Takeaways from Timothy Ferriss’ “The 4-Hour Body”

This year, I decided I was going to get better at exercising. To do that, I thought about reading a few books to give myself an idea on how to go about it. One such book was Timothy Ferriss’ “The 4-Hour Body“, which is a goldmine of content. In it are suggested exercises that gets the job done, walkthroughs, and some science of how things work. But the book is so much more than just a guide on physical exercises. There’s ideas on self-experimentation, adherence, being proactively skeptical, harajuku moments, a slow-carb diet, and more.

Here are some favorite takeaways:

  • Science starts with educated (read: wild-ass) guesses. Then it’s all trial and error. Sometimes you predict correctly from the outset. More often, you make mistakes and stumble across unexpected findings, which lead to new questions. If you want to sit on the sidelines and play full-time skeptic, suspending actions until a scientific consensus is reached, that’s your choice. But don’t use skepticism as a thinly veiled excuse for inaction or remaining in your comfort zone. Be skeptical, but for the right reason: because you’re looking for the most promising option to test in real life. Be proactively skeptical, not defensively skeptical.
  • We break commitments to ourselves with embarrassing regularity. How can someone trying to lose weight binge on an entire pint of ice cream before bed? How can even the most disciplined of executives fail to make 30 minutes of time per week for exercise? How can someone whose marriage depends on quitting smoking pick up a cigarette? Simple: logic fails.
  • Take adherence seriously: will you actually stick with this change until you hit your goal? If not, find another method, even if it’s less effective and less efficient. The decent method that you follow is better than the perfect method you quit.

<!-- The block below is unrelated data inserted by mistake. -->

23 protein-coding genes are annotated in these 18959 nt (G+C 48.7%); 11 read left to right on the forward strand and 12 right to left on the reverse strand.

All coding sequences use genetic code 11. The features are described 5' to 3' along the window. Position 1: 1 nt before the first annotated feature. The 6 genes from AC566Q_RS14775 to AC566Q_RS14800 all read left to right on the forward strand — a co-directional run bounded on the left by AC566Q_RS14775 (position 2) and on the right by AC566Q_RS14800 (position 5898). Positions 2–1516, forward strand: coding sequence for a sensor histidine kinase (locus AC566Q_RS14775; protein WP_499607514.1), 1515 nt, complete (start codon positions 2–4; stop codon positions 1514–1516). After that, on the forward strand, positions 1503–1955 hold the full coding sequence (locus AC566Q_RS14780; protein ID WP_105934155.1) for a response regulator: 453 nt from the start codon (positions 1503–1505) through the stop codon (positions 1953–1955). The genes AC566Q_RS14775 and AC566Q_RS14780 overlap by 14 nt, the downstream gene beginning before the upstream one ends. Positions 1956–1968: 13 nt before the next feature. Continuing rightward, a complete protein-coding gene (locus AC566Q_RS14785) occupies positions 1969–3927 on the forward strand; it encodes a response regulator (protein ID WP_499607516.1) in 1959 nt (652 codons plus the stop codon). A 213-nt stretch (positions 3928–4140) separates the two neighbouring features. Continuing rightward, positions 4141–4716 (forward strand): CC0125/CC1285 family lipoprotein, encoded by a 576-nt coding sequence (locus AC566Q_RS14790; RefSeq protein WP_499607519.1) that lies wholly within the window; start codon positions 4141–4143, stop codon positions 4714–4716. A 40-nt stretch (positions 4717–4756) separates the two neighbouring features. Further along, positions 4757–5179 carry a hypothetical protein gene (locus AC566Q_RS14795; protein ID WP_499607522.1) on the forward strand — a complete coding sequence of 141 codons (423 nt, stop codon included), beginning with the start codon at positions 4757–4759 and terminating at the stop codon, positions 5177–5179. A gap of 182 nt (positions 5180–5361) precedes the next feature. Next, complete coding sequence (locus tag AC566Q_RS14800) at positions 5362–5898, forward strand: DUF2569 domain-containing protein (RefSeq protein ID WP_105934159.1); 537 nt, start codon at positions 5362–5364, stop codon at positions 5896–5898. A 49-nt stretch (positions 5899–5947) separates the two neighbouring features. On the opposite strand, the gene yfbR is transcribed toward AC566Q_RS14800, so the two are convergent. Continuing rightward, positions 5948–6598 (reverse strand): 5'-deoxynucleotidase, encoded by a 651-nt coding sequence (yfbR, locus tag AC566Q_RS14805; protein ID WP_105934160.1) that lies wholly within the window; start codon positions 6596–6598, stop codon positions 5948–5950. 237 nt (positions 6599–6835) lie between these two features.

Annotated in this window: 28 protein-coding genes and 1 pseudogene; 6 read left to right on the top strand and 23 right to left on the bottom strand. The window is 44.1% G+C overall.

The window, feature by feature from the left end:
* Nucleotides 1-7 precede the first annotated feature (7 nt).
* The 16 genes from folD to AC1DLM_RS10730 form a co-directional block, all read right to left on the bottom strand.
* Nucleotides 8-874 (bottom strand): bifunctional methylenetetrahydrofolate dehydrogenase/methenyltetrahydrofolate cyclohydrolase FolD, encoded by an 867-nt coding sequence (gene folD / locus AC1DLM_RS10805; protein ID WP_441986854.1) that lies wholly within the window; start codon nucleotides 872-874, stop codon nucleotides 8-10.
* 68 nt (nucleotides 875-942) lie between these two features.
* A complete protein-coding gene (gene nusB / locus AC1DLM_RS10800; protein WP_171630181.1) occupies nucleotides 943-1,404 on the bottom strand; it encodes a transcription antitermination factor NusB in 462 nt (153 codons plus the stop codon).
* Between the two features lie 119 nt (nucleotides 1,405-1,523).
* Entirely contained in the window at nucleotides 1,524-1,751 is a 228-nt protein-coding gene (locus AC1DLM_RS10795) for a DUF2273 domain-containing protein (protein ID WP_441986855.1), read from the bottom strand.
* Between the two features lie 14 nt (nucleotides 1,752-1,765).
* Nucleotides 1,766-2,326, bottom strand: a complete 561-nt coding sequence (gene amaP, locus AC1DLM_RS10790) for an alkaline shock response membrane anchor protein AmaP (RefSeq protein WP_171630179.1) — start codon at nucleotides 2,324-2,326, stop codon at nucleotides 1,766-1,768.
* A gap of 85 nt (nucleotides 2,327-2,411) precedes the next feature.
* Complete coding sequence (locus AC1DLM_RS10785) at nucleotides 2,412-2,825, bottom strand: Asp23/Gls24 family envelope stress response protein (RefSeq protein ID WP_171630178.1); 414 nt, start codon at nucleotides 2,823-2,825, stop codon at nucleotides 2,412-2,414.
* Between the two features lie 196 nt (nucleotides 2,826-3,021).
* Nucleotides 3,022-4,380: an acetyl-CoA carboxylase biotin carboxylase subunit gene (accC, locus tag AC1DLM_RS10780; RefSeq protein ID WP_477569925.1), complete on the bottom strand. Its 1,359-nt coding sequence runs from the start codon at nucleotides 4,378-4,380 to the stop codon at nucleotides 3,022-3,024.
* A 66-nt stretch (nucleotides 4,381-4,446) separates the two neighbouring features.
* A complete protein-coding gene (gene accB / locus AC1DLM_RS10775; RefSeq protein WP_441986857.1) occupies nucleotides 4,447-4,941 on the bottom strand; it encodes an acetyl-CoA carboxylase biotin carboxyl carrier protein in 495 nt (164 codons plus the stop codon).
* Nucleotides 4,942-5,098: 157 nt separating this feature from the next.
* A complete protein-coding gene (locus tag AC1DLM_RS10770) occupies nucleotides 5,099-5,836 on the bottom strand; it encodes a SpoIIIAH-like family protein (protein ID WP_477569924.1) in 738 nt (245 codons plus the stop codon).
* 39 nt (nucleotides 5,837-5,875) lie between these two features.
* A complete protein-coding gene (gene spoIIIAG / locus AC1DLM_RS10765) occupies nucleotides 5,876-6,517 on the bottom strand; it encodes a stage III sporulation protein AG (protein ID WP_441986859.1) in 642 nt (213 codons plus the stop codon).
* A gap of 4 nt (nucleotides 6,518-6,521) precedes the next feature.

• Self-experimentation can be used by non-experts to (a) see if the experts are right and (b) learn something they don’t know. When you study your own problem (e.g. acne), you care more about finding a solution than others are likely to care.
  • If results are fast and measurable, self-discipline isn’t needed.
  • If you want to be more confident or effective, rather than relying on easily-defeated positive thinking and mental gymnastics, learn to run faster, lift more than your peers, or lose those last ten pounds. It’s measurable, it’s clear, you can’t lie to yourself. It therefore works. The Cartesian separation of mind and body is false. They’re reciprocal. Start with the precision of changing physical reality and a domino effect will often take care of the internal.
  • Job not going well? Company having issues? Some idiot making life difficult? If you add ten laps to your swimming, or if you cut five seconds off your best mile time, it can still be a great week. Controlling your body puts you in life’s driver’s seat.
  • Recreation is for fun. Exercise is for producing changes. Don’t confuse the two.
  • People suck at following advice. Even the most effective people in the world are terrible at it. There are two reasons:
    • Most people have an insufficient reason for action. The pain isn’t painful enough. It’s a nice-to-have, not a must-have.
    • There are no reminders. No consistent tracking = no awareness = no behavioral change. Consistent tracking, even if you have no knowledge of fat-loss or exercise, will often beat advice from world-class trainers.
  • For a long time, I’ve known that the key to getting started down the path of being remarkable in anything is to simply act with the intention of being remarkable. If I want a better-than-average career, I can’t simply go with the flow and get it. Most people do just that: they wish for an outcome but make no intention-driven actions toward that outcome. If they would just do something most people would find that they get some version of the outcome they’re looking for. That’s been my secret. Stop wishing and start doing.
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Lessons from Mark Manson’s “Models: Attract Women Through Honesty”

I picked up Mark Manson’s Models: Attract Women Through Honesty” because I was intrigued by the title and because I am at a time in my life where I’d like to meet more interesting women. It did not disappoint. The book was insightful, and, like other compelling reads, it pushes me to look hard at myself and how I’ve been living my life, this time particularly on the subject of women. The concepts of neediness and vulnerability are, for me, the main takeaways.

Here are just a few of the noteworthy lines from the book: